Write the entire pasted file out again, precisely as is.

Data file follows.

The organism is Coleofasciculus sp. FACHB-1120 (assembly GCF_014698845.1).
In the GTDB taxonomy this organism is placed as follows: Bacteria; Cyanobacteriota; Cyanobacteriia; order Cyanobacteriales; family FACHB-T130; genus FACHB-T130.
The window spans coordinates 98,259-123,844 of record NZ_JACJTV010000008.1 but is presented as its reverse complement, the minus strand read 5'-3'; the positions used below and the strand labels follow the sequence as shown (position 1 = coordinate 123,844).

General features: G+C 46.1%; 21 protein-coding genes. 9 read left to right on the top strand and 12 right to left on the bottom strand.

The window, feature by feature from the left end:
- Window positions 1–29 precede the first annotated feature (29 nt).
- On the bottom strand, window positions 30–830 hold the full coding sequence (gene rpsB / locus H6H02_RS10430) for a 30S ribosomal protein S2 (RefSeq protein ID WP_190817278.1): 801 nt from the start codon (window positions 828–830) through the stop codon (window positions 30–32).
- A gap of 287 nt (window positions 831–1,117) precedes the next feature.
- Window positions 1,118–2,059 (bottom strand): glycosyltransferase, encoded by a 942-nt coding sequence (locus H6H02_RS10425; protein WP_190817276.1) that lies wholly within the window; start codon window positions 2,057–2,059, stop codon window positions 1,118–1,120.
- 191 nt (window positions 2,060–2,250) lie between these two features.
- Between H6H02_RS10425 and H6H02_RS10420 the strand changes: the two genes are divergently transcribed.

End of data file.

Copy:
The organism is Coleofasciculus sp. FACHB-1120 (assembly GCF_014698845.1).
In the GTDB taxonomy this organism is placed as follows: Bacteria; Cyanobacteriota; Cyanobacteriia; order Cyanobacteriales; family FACHB-T130; genus FACHB-T130.
The window spans coordinates 98,259-123,844 of record NZ_JACJTV010000008.1 but is presented as its reverse complement, the minus strand read 5'-3'; the positions used below and the strand labels follow the sequence as shown (position 1 = coordinate 123,844).

General features: G+C 46.1%; 21 protein-coding genes. 9 read left to right on the top strand and 12 right to left on the bottom strand.

The window, feature by feature from the left end:
- Window positions 1–29 precede the first annotated feature (29 nt).
- On the bottom strand, window positions 30–830 hold the full coding sequence (gene rpsB / locus H6H02_RS10430) for a 30S ribosomal protein S2 (RefSeq protein ID WP_190817278.1): 801 nt from the start codon (window positions 828–830) through the stop codon (window positions 30–32).
- A gap of 287 nt (window positions 831–1,117) precedes the next feature.
- Window positions 1,118–2,059 (bottom strand): glycosyltransferase, encoded by a 942-nt coding sequence (locus H6H02_RS10425; protein WP_190817276.1) that lies wholly within the window; start codon window positions 2,057–2,059, stop codon window positions 1,118–1,120.
- 191 nt (window positions 2,060–2,250) lie between these two features.
- Between H6H02_RS10425 and H6H02_RS10420 the strand changes: the two genes are divergently transcribed.